How Xen does I/O virtualization
As a concrete example, we discuss Xen Project's approach to I/O virtualization. As we pointed out earlier, to get around the problem of having device drivers for the hypervisor as well as the guest OSs, Xen Project collocates its hypervisor with a traditional general-purpose OS. Figure 4 shows a host OS and the Xen Project hypervisor executing in full privileges at ring 0. Guest OSs run unprivileged at ring 1, while all processes at all domains (i.e., virtual machines) run unprivileged at ring 3. Clearly, the figure assumes a system with four rings (e.g., Intel IA-32). On systems with only two levels of privileges, the hypervisor and the host OS can execute in system mode, while domains and processes can execute in user mode. As illustrated in the figure, Xen Project eliminates the device drivers entirely from guest OSs and provides a direct communication between guest OSs at domain U and the host OS at domain 0. More precisely, every domain Ui in Xen will not hold any virtual I/O devices or relevant drivers. Rather, every I/O request is now transferred directly to domain 0, which by default hosts all the required device drivers necessary to satisfy all I/O requests. For instance, rather than using a device driver to control a virtual network card interface (vNIC), with the Xen Project network, frames/packets are transferred through event channels directly to and from domain 0. This is done using NIC front-end and back-end interfaces at domain Uj (in which j > 0) and U0, respectively. Likewise, no virtual disk is exposed to any guest OS, and all disk data blocks imposed by file reads and writes are delegated by Xen Project to domain 0.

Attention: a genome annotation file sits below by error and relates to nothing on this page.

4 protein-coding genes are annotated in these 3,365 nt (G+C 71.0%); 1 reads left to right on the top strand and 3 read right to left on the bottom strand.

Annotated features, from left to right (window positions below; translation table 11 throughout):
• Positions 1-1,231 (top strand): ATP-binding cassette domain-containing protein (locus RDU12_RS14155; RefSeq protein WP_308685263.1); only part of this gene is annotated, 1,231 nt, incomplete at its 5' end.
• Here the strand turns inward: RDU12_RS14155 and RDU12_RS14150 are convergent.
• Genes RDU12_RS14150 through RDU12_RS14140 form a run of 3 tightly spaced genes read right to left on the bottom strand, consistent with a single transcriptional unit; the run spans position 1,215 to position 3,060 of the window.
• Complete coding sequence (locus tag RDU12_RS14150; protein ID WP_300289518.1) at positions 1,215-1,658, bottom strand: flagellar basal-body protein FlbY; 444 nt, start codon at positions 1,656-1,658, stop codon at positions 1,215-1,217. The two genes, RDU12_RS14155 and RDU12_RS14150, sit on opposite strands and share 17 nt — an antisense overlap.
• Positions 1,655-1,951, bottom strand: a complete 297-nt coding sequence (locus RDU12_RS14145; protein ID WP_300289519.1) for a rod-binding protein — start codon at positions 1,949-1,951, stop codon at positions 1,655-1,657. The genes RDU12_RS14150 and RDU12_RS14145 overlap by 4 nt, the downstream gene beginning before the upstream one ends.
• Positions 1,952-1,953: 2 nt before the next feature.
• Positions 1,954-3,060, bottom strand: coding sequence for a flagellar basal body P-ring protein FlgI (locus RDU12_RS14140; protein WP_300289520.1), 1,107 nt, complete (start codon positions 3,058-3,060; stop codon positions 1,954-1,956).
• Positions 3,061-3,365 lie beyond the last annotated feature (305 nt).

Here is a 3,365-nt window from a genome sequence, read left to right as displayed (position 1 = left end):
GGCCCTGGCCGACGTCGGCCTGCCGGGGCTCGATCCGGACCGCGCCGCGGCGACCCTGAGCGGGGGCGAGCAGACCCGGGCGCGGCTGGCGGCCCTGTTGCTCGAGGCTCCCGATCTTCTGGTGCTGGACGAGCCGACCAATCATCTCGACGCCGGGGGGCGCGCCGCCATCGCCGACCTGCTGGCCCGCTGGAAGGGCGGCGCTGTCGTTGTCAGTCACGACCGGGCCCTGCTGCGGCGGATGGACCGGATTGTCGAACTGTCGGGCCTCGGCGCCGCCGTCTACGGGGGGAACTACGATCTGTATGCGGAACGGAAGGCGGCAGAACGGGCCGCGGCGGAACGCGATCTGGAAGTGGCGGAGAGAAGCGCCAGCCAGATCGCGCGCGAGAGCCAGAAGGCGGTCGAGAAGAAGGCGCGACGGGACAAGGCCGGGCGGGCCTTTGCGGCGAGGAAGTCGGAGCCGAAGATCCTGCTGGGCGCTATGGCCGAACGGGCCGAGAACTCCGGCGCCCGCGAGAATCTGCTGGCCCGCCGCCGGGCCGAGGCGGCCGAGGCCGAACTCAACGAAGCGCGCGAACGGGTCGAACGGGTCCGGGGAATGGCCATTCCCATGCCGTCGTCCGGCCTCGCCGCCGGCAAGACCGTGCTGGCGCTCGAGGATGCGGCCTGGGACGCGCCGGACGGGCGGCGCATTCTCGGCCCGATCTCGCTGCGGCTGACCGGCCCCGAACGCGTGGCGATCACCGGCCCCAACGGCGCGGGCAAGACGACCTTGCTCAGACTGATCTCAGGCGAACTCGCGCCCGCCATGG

Figure 4: Xen Project's approach to I/O virtualization, assuming a system with four rings (e.g., Intel IA-32). Xen Project collocates an OS at a VM called domain 0, with the hypervisor on the physical platform to "borrow" its device drivers and avoid coding them in the hypervisor. This makes the hypervisor "thinner" and accordingly more reliable. Also, it makes it easier on the hypervisor developers.